With Sunderland’s managerial situaton very much up in the air, we take a look back at when Steve Bruce took on the Stadium of Light hotseat.
He took over in June 2009 - saying it was his dream job.
The club had only just survived in the Premier League the season before, with Ricky Sbragia at the helm following the departure of Roy Keane in December 2008.
Sbragia resigned after the club’s struggles and owner Ellis Short, who had completed a full takeover of the club from the Irish Drumaville Consortium, appointed Bruce as the new manager.
The Echo reported: New Sunderland boss Steve Bruce has dismissed suggestions that his dream job was to manage boyhood idols Newcastle.
No one in history has ever managed both clubs and by taking on the Sunderland role, Bruce has perhaps ruled himself out of ever becoming boss at St James’s Park.
But Bruce has absolutely no problems with that.
He revealed: “Managing Newcastle has never been my dream as a boss.
“I’m in football management now and I look for the right job more than anything else. And this opportunity at Sunderland has got everything I want - the infrastructure, the fanbase, an ambitious chairman and an ambitious owner.
“Everything you look for as an ambitious manager is here at Sunderland. It’s a big club with a big history, a long tradition and the potential to really go places.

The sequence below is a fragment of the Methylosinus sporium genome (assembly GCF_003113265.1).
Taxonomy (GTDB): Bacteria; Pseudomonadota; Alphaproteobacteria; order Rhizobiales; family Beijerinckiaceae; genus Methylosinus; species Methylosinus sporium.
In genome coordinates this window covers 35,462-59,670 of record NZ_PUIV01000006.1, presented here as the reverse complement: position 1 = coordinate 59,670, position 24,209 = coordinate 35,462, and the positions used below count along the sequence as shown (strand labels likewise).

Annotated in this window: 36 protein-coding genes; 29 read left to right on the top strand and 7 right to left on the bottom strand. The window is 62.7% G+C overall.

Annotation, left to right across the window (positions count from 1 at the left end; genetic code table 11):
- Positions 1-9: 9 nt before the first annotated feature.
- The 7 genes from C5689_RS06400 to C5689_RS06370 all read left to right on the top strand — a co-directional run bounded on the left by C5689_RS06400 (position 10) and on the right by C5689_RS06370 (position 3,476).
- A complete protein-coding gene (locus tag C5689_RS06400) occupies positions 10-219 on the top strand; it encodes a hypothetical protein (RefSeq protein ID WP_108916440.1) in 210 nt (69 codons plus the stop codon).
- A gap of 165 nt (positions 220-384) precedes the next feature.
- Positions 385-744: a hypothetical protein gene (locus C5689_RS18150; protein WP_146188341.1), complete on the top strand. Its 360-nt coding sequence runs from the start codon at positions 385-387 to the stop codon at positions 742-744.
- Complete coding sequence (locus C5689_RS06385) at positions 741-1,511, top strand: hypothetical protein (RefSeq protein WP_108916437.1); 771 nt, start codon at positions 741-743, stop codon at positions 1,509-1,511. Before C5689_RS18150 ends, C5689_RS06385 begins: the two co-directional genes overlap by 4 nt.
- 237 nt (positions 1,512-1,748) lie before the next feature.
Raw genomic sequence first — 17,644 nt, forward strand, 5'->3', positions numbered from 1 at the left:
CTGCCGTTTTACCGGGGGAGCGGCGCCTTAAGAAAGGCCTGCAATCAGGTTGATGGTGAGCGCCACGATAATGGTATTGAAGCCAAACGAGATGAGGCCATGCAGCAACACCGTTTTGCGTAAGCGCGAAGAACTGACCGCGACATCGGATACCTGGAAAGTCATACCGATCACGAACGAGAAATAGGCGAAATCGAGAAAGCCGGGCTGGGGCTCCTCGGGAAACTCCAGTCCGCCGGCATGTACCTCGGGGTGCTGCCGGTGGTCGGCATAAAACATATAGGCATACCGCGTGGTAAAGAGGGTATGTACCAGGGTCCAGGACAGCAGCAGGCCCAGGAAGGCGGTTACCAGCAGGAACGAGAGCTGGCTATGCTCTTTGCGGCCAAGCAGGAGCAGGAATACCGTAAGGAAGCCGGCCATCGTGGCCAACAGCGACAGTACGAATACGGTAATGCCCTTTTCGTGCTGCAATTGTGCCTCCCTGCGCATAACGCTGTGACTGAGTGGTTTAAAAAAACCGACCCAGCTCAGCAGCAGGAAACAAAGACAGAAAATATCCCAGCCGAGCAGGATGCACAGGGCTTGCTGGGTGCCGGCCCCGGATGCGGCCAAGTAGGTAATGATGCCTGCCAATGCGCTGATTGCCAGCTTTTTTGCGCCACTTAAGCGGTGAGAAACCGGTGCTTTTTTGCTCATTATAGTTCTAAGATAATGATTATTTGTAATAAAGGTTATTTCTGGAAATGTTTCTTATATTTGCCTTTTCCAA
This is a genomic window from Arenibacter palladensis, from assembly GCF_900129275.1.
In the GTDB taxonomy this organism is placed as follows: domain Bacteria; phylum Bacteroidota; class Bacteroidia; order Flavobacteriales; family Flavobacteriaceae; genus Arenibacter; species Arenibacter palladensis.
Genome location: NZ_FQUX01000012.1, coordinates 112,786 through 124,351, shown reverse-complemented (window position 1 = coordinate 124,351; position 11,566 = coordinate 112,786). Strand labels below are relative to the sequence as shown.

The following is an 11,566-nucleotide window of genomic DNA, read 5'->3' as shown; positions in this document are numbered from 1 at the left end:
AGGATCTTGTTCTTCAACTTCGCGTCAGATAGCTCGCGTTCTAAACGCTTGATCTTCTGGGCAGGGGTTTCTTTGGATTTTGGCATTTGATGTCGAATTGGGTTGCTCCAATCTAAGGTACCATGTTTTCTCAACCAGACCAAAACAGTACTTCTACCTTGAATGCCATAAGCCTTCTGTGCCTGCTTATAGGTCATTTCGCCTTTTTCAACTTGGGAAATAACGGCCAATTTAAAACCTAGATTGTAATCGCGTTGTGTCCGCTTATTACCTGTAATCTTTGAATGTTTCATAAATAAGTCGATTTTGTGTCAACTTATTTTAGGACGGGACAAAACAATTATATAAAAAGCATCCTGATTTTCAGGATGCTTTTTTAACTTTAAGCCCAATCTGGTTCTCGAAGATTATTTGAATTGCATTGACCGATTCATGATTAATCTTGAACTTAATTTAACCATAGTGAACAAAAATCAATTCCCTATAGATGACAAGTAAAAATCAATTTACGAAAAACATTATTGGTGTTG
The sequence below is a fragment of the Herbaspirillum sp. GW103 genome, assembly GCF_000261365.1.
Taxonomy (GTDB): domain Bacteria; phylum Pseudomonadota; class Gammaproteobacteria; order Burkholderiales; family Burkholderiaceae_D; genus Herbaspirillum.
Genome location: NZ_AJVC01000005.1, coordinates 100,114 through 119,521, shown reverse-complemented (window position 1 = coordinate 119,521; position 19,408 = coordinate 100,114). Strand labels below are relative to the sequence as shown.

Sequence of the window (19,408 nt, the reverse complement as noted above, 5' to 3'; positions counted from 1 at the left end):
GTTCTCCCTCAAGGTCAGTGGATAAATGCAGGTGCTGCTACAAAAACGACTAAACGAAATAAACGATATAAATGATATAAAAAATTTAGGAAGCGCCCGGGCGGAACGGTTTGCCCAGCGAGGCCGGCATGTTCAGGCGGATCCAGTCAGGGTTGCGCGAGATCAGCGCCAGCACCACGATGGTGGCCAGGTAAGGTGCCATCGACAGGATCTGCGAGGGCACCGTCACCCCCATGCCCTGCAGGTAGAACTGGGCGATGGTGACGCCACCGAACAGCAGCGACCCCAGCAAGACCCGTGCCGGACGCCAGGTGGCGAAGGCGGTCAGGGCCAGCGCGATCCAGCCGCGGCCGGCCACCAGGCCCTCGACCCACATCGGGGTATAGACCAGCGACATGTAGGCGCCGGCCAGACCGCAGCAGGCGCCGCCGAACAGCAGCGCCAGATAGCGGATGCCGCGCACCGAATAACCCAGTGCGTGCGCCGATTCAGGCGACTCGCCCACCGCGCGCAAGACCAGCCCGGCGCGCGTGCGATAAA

“Sunderland’s a well-run club now from top to bottom and it’s perfectly poised to take the next step and genuinely establish itself in the top flight.”
Bruce had left his job at Wigan to take over the reins at Sunderland, and the Echo reported one of his transfer targets was likely to be his Wigan captain Lee Cattermole.
One of his first signings was Darren Bent, for a club record fee of £10 million. Sunderland started their first season under Bruce strongly, but went 14 games without a win over the winter, and eventually finished 13th, with 44 points.
The 2010-2011 season started strongly for Bruce, who had added Ghana international Asamoah Gyan to the squadf for a new record fee of around £13 million.
Good results had the Black Cats in touch with the European qualification places by the end of 2010, but Bent then left for Aston Villa after disputes over wages he wanted.
Sunderland’s form dipped but they still finished 10th — the highest top-flight finish for 10 years.
The wheels fell off at the start of the 2011-2012 season and Bruce was sacked at the end of November, after two wins from the opening 13 games.
Martin O’Neill soon took over the hotseat.